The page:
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Previous research has found that efficiency, or, more precisely, the foraging gain ratio (FGR), is a valid currency in foraging theory when (1) there is a limit to the energy that can be assimilated by the forager and (2) a forager is trying to meet an energy requirement. The FGR is b/ (c — cr), where b is the rate of metabolizable energy intake, and c and cr are the rates of energy expenditure while foraging and resting, respectively. Here I show that, when energy expenditure has a cost besides energy, animals should also choose the option with the highest FGR when they are aiming at a given positive daily gain. The next question is which gain they should aim for? Researchers have shown that observed intake levels of growing ruminants are close to the levels predicted by maximization of the efficiency of oxygen utilization. This currency can be approximated by (B — C + Cr) / C, where B is the daily metabolizable energy intake, and C and Cr are the total and basal daily energy expenditures, respectively. By simulating growth at different intake levels, I found that mass-specific oxygen consumption rate is indeed minimal at the observed intake levels. This is the first study in which these efficiency measures (FGR and the efficiency of oxygen utilization) are combined. [KEYWORDS: energy balance, feed intake regulation, foraging gain ratio, growth, optimal foraging theory, oxygen utilization]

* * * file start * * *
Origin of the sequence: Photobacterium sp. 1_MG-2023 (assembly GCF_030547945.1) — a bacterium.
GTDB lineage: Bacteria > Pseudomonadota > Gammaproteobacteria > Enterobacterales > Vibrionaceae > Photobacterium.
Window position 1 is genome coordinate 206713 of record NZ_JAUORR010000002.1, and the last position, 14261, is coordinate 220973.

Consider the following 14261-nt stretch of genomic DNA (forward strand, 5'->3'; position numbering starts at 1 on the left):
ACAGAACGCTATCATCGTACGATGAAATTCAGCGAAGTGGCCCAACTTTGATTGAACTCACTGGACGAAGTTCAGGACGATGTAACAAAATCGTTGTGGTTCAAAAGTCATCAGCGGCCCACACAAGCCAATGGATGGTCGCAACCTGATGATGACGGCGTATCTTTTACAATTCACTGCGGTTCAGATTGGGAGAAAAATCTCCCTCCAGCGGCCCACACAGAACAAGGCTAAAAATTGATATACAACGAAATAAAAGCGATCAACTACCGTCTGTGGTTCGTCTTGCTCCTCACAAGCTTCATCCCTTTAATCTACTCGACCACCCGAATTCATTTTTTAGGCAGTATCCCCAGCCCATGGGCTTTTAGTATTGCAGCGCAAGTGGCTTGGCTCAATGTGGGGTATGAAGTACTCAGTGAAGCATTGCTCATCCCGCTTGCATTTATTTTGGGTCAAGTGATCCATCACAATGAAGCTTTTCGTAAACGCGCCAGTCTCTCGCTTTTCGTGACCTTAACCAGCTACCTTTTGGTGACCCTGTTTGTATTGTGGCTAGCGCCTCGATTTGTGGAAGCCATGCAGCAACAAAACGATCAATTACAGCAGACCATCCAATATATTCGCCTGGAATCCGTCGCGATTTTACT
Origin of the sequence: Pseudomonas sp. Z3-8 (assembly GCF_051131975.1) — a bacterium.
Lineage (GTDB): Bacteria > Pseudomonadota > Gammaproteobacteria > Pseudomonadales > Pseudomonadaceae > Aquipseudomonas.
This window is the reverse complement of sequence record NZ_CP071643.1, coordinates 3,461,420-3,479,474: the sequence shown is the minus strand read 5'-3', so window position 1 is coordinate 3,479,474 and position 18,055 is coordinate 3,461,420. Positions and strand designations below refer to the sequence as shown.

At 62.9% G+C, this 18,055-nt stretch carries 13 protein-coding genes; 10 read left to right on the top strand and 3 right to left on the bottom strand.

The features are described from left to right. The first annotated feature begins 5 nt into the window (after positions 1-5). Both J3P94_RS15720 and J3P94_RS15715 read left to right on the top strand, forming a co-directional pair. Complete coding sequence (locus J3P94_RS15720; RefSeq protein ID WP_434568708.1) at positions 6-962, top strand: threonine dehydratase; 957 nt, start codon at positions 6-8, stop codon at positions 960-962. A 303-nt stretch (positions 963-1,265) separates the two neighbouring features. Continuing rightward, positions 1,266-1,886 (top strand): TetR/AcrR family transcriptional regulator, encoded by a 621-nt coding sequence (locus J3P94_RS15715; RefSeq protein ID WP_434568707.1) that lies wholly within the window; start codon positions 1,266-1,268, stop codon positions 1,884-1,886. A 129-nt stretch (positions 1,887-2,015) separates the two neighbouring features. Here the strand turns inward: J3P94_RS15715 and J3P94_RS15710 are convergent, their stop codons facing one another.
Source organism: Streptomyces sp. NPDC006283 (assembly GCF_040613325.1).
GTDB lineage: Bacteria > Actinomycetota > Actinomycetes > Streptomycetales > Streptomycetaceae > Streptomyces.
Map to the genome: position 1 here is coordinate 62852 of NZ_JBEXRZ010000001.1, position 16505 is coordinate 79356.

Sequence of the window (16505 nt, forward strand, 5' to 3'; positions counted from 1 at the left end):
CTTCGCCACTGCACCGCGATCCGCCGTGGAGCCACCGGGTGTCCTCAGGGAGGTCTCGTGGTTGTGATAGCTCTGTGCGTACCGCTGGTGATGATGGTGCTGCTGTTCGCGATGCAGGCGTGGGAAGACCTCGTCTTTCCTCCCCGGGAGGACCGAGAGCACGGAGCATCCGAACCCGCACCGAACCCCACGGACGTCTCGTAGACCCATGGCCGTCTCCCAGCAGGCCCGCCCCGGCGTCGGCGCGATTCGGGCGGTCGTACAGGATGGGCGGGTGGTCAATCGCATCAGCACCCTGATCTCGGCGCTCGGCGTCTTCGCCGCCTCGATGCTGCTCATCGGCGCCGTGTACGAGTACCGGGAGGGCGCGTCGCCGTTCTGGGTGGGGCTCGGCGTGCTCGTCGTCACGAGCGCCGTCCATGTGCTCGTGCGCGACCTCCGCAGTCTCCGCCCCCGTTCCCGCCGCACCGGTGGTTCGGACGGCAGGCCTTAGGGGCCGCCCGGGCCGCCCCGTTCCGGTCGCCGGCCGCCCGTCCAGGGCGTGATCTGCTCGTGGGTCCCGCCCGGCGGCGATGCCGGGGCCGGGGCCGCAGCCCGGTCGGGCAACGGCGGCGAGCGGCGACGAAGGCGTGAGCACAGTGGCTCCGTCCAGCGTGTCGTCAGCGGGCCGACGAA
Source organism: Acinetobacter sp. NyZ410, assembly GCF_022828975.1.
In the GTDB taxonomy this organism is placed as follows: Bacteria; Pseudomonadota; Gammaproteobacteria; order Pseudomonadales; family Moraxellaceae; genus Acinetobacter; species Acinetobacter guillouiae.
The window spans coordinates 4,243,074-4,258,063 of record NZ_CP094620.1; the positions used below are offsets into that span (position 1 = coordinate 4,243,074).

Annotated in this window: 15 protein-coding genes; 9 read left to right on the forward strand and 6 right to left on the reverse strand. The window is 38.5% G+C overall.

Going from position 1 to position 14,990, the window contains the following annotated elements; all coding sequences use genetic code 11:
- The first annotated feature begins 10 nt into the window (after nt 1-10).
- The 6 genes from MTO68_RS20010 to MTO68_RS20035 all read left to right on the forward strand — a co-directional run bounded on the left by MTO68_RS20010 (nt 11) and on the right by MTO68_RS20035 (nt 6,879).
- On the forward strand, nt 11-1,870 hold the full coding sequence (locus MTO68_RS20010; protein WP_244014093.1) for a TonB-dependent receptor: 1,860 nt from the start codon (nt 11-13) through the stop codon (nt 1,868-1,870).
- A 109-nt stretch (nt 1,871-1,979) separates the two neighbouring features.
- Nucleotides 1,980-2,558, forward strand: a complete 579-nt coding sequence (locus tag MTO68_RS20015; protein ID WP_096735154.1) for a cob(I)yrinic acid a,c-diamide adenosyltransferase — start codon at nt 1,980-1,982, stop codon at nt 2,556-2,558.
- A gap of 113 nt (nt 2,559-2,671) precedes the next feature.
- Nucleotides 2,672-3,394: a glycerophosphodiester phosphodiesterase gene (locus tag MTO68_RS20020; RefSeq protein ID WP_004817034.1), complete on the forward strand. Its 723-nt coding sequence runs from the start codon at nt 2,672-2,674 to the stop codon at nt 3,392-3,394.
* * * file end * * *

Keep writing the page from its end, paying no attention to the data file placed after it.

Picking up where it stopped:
Original languageEnglish
Pages (from-to)571-574
JournalBehavioral Ecology
Issue number4
StatePublished - 2002

ID: 255602